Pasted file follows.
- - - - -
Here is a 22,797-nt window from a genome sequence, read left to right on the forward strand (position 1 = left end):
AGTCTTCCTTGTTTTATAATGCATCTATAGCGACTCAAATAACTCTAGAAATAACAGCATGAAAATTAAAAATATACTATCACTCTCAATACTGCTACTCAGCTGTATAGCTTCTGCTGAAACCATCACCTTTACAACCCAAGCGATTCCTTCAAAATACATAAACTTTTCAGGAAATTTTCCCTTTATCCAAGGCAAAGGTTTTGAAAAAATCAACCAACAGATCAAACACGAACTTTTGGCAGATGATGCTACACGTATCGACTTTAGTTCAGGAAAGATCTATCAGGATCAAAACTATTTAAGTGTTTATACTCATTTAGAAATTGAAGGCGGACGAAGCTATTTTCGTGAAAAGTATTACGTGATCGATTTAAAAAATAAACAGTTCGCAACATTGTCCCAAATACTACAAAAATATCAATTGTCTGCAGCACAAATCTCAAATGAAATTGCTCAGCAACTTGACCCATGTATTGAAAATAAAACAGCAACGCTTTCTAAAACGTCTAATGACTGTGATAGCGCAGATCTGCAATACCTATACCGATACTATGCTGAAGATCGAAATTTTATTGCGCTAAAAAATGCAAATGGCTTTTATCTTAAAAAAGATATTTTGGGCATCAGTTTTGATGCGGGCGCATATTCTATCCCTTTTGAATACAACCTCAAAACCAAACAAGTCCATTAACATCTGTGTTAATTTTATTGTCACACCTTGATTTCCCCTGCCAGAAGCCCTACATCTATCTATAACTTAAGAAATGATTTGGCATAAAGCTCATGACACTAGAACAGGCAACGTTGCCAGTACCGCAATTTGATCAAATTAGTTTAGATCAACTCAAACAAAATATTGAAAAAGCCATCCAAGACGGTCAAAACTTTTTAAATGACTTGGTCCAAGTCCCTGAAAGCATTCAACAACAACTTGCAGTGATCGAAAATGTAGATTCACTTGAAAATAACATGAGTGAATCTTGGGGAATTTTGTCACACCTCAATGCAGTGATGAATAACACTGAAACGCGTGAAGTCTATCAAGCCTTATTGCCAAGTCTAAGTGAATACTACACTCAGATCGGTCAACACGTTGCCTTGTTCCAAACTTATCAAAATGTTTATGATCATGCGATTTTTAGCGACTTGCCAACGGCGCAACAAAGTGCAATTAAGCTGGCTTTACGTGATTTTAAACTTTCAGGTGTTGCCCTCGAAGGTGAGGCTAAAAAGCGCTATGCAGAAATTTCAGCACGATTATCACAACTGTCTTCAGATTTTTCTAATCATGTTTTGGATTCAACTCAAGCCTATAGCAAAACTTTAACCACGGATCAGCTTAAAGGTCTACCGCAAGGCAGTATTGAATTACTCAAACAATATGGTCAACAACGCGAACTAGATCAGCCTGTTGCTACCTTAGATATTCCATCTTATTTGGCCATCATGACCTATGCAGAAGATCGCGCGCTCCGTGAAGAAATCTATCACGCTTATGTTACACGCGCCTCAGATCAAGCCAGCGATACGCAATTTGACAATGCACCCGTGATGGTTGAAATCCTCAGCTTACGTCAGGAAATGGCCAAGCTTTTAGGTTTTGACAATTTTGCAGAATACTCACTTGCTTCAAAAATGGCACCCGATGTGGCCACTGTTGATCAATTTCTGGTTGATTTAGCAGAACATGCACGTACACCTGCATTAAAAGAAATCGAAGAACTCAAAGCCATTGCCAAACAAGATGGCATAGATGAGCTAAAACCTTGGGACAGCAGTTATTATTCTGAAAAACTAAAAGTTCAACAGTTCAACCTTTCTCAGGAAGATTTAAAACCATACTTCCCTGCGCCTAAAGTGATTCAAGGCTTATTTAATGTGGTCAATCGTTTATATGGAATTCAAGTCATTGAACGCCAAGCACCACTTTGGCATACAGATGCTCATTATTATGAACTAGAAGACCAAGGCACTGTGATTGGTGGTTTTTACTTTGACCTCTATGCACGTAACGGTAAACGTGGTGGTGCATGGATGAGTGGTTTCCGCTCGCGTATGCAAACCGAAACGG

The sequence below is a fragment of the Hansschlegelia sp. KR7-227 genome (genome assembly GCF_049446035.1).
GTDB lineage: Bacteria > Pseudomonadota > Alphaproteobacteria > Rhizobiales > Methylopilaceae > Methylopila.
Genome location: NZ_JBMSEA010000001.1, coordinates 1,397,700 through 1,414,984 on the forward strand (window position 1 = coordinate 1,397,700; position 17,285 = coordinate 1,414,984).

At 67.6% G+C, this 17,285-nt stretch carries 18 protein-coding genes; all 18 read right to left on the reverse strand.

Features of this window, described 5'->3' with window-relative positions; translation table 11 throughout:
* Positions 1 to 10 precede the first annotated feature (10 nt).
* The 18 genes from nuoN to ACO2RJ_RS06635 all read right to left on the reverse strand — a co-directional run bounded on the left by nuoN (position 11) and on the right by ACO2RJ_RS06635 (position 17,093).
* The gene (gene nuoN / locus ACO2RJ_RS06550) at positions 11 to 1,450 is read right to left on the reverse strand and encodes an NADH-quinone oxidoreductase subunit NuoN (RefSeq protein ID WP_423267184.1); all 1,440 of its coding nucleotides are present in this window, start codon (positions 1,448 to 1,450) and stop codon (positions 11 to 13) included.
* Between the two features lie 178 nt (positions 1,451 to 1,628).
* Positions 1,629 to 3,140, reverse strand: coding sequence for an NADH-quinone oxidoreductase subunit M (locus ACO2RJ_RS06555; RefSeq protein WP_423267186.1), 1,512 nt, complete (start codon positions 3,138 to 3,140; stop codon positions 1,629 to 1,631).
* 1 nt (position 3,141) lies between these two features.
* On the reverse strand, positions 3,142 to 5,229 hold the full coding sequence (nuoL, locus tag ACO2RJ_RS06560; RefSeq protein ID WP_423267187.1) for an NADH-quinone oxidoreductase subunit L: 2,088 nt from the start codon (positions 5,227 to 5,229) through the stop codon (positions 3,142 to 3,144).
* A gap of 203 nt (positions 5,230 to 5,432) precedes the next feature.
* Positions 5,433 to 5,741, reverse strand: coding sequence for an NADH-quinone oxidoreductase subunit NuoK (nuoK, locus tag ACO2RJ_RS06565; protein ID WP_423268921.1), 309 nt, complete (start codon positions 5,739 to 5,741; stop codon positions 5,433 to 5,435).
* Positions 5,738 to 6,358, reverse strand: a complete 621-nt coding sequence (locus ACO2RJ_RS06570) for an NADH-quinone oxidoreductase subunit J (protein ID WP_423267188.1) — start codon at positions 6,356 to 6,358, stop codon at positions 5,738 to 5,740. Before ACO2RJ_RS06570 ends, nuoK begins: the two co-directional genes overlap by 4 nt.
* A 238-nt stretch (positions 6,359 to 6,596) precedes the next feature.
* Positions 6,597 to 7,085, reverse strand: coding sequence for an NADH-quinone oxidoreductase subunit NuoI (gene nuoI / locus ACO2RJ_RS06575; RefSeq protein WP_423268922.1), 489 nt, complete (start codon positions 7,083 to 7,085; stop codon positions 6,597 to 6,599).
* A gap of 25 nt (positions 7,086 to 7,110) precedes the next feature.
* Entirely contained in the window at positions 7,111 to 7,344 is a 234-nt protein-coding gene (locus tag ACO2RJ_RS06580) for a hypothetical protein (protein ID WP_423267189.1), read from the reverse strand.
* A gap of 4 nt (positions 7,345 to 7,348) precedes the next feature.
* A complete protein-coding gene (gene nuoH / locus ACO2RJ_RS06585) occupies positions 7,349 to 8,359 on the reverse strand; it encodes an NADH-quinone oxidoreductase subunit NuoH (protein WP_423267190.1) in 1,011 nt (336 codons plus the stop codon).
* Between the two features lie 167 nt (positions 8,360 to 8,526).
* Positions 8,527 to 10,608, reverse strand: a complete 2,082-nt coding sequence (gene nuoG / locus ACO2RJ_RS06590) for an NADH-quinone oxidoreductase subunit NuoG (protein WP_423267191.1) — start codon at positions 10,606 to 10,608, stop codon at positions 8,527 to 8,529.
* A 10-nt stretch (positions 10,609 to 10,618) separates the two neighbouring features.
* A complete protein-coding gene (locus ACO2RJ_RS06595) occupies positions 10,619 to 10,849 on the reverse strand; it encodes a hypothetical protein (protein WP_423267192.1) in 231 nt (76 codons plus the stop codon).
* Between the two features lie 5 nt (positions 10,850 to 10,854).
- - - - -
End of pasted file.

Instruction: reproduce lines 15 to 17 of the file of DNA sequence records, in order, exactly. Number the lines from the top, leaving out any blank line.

* A gap of 203 nt (positions 5,230 to 5,432) precedes the next feature.
* Positions 5,433 to 5,741, reverse strand: coding sequence for an NADH-quinone oxidoreductase subunit NuoK (nuoK, locus tag ACO2RJ_RS06565; protein ID WP_423268921.1), 309 nt, complete (start codon positions 5,739 to 5,741; stop codon positions 5,433 to 5,435).
* Positions 5,738 to 6,358, reverse strand: a complete 621-nt coding sequence (locus ACO2RJ_RS06570) for an NADH-quinone oxidoreductase subunit J (protein ID WP_423267188.1) — start codon at positions 6,356 to 6,358, stop codon at positions 5,738 to 5,740. Before ACO2RJ_RS06570 ends, nuoK begins: the two co-directional genes overlap by 4 nt.